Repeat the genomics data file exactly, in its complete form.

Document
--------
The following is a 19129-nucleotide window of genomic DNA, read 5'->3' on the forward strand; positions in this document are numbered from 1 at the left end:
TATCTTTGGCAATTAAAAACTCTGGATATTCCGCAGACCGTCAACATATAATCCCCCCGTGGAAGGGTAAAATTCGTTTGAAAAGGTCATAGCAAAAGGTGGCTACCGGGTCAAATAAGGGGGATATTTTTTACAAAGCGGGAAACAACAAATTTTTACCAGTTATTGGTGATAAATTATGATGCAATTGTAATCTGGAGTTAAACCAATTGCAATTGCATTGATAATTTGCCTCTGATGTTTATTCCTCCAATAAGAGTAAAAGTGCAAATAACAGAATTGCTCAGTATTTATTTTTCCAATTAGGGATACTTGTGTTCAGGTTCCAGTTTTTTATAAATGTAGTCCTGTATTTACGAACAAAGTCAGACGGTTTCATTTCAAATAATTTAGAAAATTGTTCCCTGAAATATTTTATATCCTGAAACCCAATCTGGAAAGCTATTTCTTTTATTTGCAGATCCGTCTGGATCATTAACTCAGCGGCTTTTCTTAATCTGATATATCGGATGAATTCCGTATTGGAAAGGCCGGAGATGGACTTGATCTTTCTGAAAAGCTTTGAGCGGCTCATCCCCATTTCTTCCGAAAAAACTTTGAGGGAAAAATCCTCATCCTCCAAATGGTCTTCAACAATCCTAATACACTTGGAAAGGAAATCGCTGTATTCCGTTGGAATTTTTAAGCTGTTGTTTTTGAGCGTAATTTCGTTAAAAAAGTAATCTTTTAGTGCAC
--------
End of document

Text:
The following is a 19129-nucleotide window of genomic DNA, read 5'->3' on the forward strand; positions in this document are numbered from 1 at the left end:
TATCTTTGGCAATTAAAAACTCTGGATATTCCGCAGACCGTCAACATATAATCCCCCCGTGGAAGGGTAAAATTCGTTTGAAAAGGTCATAGCAAAAGGTGGCTACCGGGTCAAATAAGGGGGATATTTTTTACAAAGCGGGAAACAACAAATTTTTACCAGTTATTGGTGATAAATTATGATGCAATTGTAATCTGGAGTTAAACCAATTGCAATTGCATTGATAATTTGCCTCTGATGTTTATTCCTCCAATAAGAGTAAAAGTGCAAATAACAGAATTGCTCAGTATTTATTTTTCCAATTAGGGATACTTGTGTTCAGGTTCCAGTTTTTTATAAATGTAGTCCTGTATTTACGAACAAAGTCAGACGGTTTCATTTCAAATAATTTAGAAAATTGTTCCCTGAAATATTTTATATCCTGAAACCCAATCTGGAAAGCTATTTCTTTTATTTGCAGATCCGTCTGGATCATTAACTCAGCGGCTTTTCTTAATCTGATATATCGGATGAATTCCGTATTGGAAAGGCCGGAGATGGACTTGATCTTTCTGAAAAGCTTTGAGCGGCTCATCCCCATTTCTTCCGAAAAAACTTTGAGGGAAAAATCCTCATCCTCCAAATGGTCTTCAACAATCCTAATACACTTGGAAAGGAAATCGCTGTATTCCGTTGGAATTTTTAAGCTGTTGTTTTTGAGCGTAATTTCGTTAAAAAAGTAATCTTTTAGTGCAC